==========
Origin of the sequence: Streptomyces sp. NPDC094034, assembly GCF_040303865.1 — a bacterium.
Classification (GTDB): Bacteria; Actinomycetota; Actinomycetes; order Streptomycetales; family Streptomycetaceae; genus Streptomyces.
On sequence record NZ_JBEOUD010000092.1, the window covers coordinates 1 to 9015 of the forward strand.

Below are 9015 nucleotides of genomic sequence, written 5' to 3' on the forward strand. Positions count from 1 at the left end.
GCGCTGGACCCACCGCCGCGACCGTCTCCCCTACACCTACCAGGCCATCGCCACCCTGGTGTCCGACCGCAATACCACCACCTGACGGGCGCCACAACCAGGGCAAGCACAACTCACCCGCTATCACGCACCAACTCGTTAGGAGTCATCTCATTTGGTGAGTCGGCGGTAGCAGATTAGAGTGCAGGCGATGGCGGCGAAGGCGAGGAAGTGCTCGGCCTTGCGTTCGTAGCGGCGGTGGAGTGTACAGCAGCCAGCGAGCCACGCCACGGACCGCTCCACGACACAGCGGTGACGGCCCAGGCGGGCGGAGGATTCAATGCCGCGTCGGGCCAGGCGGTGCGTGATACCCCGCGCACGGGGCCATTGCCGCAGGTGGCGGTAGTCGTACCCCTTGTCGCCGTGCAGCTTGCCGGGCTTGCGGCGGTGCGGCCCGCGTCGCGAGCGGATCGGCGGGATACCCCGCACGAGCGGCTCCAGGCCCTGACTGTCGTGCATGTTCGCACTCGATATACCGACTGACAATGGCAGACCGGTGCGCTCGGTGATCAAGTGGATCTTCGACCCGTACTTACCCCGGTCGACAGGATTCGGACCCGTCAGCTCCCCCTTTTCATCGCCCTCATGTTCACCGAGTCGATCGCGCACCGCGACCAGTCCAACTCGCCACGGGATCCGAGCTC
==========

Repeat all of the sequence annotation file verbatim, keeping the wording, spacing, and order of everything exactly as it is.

Origin of the sequence: Streptomyces sp. NPDC094034, assembly GCF_040303865.1 — a bacterium.
Classification (GTDB): Bacteria; Actinomycetota; Actinomycetes; order Streptomycetales; family Streptomycetaceae; genus Streptomyces.
On sequence record NZ_JBEOUD010000092.1, the window covers coordinates 1 to 9015 of the forward strand.

Below are 9015 nucleotides of genomic sequence, written 5' to 3' on the forward strand. Positions count from 1 at the left end.
GCGCTGGACCCACCGCCGCGACCGTCTCCCCTACACCTACCAGGCCATCGCCACCCTGGTGTCCGACCGCAATACCACCACCTGACGGGCGCCACAACCAGGGCAAGCACAACTCACCCGCTATCACGCACCAACTCGTTAGGAGTCATCTCATTTGGTGAGTCGGCGGTAGCAGATTAGAGTGCAGGCGATGGCGGCGAAGGCGAGGAAGTGCTCGGCCTTGCGTTCGTAGCGGCGGTGGAGTGTACAGCAGCCAGCGAGCCACGCCACGGACCGCTCCACGACACAGCGGTGACGGCCCAGGCGGGCGGAGGATTCAATGCCGCGTCGGGCCAGGCGGTGCGTGATACCCCGCGCACGGGGCCATTGCCGCAGGTGGCGGTAGTCGTACCCCTTGTCGCCGTGCAGCTTGCCGGGCTTGCGGCGGTGCGGCCCGCGTCGCGAGCGGATCGGCGGGATACCCCGCACGAGCGGCTCCAGGCCCTGACTGTCGTGCATGTTCGCACTCGATATACCGACTGACAATGGCAGACCGGTGCGCTCGGTGATCAAGTGGATCTTCGACCCGTACTTACCCCGGTCGACAGGATTCGGACCCGTCAGCTCCCCCTTTTCATCGCCCTCATGTTCACCGAGTCGATCGCGCACCGCGACCAGTCCAACTCGCCACGGGATCCGAGCTC